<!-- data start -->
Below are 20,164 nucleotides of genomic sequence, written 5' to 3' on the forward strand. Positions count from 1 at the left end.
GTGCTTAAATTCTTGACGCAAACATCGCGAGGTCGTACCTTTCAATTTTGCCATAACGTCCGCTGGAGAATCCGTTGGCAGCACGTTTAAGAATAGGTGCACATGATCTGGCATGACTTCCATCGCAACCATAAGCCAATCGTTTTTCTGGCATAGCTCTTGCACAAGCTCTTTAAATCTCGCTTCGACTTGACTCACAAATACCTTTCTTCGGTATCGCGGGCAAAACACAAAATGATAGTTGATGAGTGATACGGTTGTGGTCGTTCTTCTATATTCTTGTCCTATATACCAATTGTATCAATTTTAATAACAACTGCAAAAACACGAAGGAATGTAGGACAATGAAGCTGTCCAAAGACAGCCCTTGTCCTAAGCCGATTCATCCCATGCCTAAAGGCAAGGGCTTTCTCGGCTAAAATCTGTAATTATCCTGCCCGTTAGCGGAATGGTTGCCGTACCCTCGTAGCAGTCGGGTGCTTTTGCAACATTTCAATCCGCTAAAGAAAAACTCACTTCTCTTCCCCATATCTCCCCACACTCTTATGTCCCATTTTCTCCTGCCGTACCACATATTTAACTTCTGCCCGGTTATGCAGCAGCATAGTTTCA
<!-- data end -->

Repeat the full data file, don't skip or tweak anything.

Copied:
Below are 20,164 nucleotides of genomic sequence, written 5' to 3' on the forward strand. Positions count from 1 at the left end.
GTGCTTAAATTCTTGACGCAAACATCGCGAGGTCGTACCTTTCAATTTTGCCATAACGTCCGCTGGAGAATCCGTTGGCAGCACGTTTAAGAATAGGTGCACATGATCTGGCATGACTTCCATCGCAACCATAAGCCAATCGTTTTTCTGGCATAGCTCTTGCACAAGCTCTTTAAATCTCGCTTCGACTTGACTCACAAATACCTTTCTTCGGTATCGCGGGCAAAACACAAAATGATAGTTGATGAGTGATACGGTTGTGGTCGTTCTTCTATATTCTTGTCCTATATACCAATTGTATCAATTTTAATAACAACTGCAAAAACACGAAGGAATGTAGGACAATGAAGCTGTCCAAAGACAGCCCTTGTCCTAAGCCGATTCATCCCATGCCTAAAGGCAAGGGCTTTCTCGGCTAAAATCTGTAATTATCCTGCCCGTTAGCGGAATGGTTGCCGTACCCTCGTAGCAGTCGGGTGCTTTTGCAACATTTCAATCCGCTAAAGAAAAACTCACTTCTCTTCCCCATATCTCCCCACACTCTTATGTCCCATTTTCTCCTGCCGTACCACATATTTAACTTCTGCCCGGTTATGCAGCAGCATAGTTTCA